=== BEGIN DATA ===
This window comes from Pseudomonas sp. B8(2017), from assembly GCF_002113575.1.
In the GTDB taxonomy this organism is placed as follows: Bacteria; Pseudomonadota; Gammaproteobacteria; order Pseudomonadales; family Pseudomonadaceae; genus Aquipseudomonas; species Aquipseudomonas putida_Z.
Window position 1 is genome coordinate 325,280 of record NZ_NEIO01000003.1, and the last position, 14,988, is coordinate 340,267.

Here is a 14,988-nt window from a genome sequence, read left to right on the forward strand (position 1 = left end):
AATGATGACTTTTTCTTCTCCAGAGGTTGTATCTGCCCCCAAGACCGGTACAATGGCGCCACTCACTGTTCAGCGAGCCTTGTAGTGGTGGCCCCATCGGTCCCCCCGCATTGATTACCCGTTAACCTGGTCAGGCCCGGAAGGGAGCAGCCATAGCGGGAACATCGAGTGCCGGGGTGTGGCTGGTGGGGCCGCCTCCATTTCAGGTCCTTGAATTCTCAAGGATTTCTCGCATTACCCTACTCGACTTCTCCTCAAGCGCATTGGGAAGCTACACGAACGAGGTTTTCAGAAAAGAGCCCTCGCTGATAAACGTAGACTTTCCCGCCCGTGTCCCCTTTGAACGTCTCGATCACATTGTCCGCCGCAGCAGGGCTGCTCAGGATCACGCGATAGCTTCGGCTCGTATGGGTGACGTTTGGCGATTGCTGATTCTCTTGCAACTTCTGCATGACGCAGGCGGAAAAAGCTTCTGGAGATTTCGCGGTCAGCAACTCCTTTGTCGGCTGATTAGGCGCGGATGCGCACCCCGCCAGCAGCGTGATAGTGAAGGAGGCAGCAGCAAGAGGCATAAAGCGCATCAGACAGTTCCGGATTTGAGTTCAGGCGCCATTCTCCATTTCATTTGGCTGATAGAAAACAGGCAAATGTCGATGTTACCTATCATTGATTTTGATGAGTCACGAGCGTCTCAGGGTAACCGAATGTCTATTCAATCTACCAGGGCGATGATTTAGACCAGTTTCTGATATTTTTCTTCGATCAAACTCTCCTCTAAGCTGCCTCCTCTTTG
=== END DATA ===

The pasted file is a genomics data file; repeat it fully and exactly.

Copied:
This window comes from Pseudomonas sp. B8(2017), from assembly GCF_002113575.1.
In the GTDB taxonomy this organism is placed as follows: Bacteria; Pseudomonadota; Gammaproteobacteria; order Pseudomonadales; family Pseudomonadaceae; genus Aquipseudomonas; species Aquipseudomonas putida_Z.
Window position 1 is genome coordinate 325,280 of record NZ_NEIO01000003.1, and the last position, 14,988, is coordinate 340,267.

Here is a 14,988-nt window from a genome sequence, read left to right on the forward strand (position 1 = left end):
AATGATGACTTTTTCTTCTCCAGAGGTTGTATCTGCCCCCAAGACCGGTACAATGGCGCCACTCACTGTTCAGCGAGCCTTGTAGTGGTGGCCCCATCGGTCCCCCCGCATTGATTACCCGTTAACCTGGTCAGGCCCGGAAGGGAGCAGCCATAGCGGGAACATCGAGTGCCGGGGTGTGGCTGGTGGGGCCGCCTCCATTTCAGGTCCTTGAATTCTCAAGGATTTCTCGCATTACCCTACTCGACTTCTCCTCAAGCGCATTGGGAAGCTACACGAACGAGGTTTTCAGAAAAGAGCCCTCGCTGATAAACGTAGACTTTCCCGCCCGTGTCCCCTTTGAACGTCTCGATCACATTGTCCGCCGCAGCAGGGCTGCTCAGGATCACGCGATAGCTTCGGCTCGTATGGGTGACGTTTGGCGATTGCTGATTCTCTTGCAACTTCTGCATGACGCAGGCGGAAAAAGCTTCTGGAGATTTCGCGGTCAGCAACTCCTTTGTCGGCTGATTAGGCGCGGATGCGCACCCCGCCAGCAGCGTGATAGTGAAGGAGGCAGCAGCAAGAGGCATAAAGCGCATCAGACAGTTCCGGATTTGAGTTCAGGCGCCATTCTCCATTTCATTTGGCTGATAGAAAACAGGCAAATGTCGATGTTACCTATCATTGATTTTGATGAGTCACGAGCGTCTCAGGGTAACCGAATGTCTATTCAATCTACCAGGGCGATGATTTAGACCAGTTTCTGATATTTTTCTTCGATCAAACTCTCCTCTAAGCTGCCTCCTCTTTG